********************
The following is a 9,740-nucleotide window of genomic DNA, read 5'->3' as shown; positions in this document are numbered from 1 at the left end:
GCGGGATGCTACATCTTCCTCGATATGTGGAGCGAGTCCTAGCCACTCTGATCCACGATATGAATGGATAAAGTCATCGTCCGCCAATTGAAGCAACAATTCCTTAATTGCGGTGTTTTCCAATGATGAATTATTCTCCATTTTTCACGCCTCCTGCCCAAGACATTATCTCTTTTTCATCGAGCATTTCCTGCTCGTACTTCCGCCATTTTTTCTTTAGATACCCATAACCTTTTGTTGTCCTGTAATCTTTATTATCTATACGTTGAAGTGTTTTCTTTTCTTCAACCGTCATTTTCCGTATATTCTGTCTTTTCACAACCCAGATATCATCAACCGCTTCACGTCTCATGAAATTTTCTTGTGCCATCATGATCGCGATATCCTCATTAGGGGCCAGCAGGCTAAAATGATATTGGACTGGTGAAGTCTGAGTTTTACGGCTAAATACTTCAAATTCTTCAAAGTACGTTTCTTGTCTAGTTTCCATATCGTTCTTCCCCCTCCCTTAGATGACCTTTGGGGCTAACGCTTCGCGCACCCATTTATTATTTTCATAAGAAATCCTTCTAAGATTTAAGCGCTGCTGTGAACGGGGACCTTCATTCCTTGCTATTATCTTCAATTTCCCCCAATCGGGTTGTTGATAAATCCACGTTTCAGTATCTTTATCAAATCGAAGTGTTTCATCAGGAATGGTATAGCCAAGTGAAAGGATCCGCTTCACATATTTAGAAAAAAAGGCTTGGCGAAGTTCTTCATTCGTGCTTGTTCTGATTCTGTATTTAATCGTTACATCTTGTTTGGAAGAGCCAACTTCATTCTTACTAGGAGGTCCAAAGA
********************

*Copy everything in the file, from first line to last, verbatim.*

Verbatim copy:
The following is a 9,740-nucleotide window of genomic DNA, read 5'->3' as shown; positions in this document are numbered from 1 at the left end:
GCGGGATGCTACATCTTCCTCGATATGTGGAGCGAGTCCTAGCCACTCTGATCCACGATATGAATGGATAAAGTCATCGTCCGCCAATTGAAGCAACAATTCCTTAATTGCGGTGTTTTCCAATGATGAATTATTCTCCATTTTTCACGCCTCCTGCCCAAGACATTATCTCTTTTTCATCGAGCATTTCCTGCTCGTACTTCCGCCATTTTTTCTTTAGATACCCATAACCTTTTGTTGTCCTGTAATCTTTATTATCTATACGTTGAAGTGTTTTCTTTTCTTCAACCGTCATTTTCCGTATATTCTGTCTTTTCACAACCCAGATATCATCAACCGCTTCACGTCTCATGAAATTTTCTTGTGCCATCATGATCGCGATATCCTCATTAGGGGCCAGCAGGCTAAAATGATATTGGACTGGTGAAGTCTGAGTTTTACGGCTAAATACTTCAAATTCTTCAAAGTACGTTTCTTGTCTAGTTTCCATATCGTTCTTCCCCCTCCCTTAGATGACCTTTGGGGCTAACGCTTCGCGCACCCATTTATTATTTTCATAAGAAATCCTTCTAAGATTTAAGCGCTGCTGTGAACGGGGACCTTCATTCCTTGCTATTATCTTCAATTTCCCCCAATCGGGTTGTTGATAAATCCACGTTTCAGTATCTTTATCAAATCGAAGTGTTTCATCAGGAATGGTATAGCCAAGTGAAAGGATCCGCTTCACATATTTAGAAAAAAAGGCTTGGCGAAGTTCTTCATTCGTGCTTGTTCTGATTCTGTATTTAATCGTTACATCTTGTTTGGAAGAGCCAACTTCATTCTTACTAGGAGGTCCAAAGA